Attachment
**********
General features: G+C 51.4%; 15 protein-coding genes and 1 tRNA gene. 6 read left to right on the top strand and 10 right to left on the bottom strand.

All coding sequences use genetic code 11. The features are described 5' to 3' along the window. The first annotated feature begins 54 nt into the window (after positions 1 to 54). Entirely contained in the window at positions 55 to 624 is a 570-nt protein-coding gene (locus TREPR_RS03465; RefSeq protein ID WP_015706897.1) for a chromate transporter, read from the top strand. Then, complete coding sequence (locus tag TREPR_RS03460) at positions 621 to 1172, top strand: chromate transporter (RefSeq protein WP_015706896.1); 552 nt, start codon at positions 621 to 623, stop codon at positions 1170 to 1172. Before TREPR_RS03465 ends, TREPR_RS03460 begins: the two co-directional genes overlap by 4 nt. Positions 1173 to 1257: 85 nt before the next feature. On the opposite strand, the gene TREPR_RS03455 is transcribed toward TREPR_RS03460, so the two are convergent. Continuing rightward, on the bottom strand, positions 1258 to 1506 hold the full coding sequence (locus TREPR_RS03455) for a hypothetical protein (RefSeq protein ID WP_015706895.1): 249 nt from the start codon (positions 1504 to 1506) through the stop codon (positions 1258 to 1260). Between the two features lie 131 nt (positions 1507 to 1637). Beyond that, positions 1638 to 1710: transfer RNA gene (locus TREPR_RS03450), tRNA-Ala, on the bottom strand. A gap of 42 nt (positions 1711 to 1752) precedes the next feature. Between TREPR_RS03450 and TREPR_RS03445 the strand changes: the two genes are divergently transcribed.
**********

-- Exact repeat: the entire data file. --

General features: G+C 51.4%; 15 protein-coding genes and 1 tRNA gene. 6 read left to right on the top strand and 10 right to left on the bottom strand.

All coding sequences use genetic code 11. The features are described 5' to 3' along the window. The first annotated feature begins 54 nt into the window (after positions 1 to 54). Entirely contained in the window at positions 55 to 624 is a 570-nt protein-coding gene (locus TREPR_RS03465; RefSeq protein ID WP_015706897.1) for a chromate transporter, read from the top strand. Then, complete coding sequence (locus tag TREPR_RS03460) at positions 621 to 1172, top strand: chromate transporter (RefSeq protein WP_015706896.1); 552 nt, start codon at positions 621 to 623, stop codon at positions 1170 to 1172. Before TREPR_RS03465 ends, TREPR_RS03460 begins: the two co-directional genes overlap by 4 nt. Positions 1173 to 1257: 85 nt before the next feature. On the opposite strand, the gene TREPR_RS03455 is transcribed toward TREPR_RS03460, so the two are convergent. Continuing rightward, on the bottom strand, positions 1258 to 1506 hold the full coding sequence (locus TREPR_RS03455) for a hypothetical protein (RefSeq protein ID WP_015706895.1): 249 nt from the start codon (positions 1504 to 1506) through the stop codon (positions 1258 to 1260). Between the two features lie 131 nt (positions 1507 to 1637). Beyond that, positions 1638 to 1710: transfer RNA gene (locus TREPR_RS03450), tRNA-Ala, on the bottom strand. A gap of 42 nt (positions 1711 to 1752) precedes the next feature. Between TREPR_RS03450 and TREPR_RS03445 the strand changes: the two genes are divergently transcribed.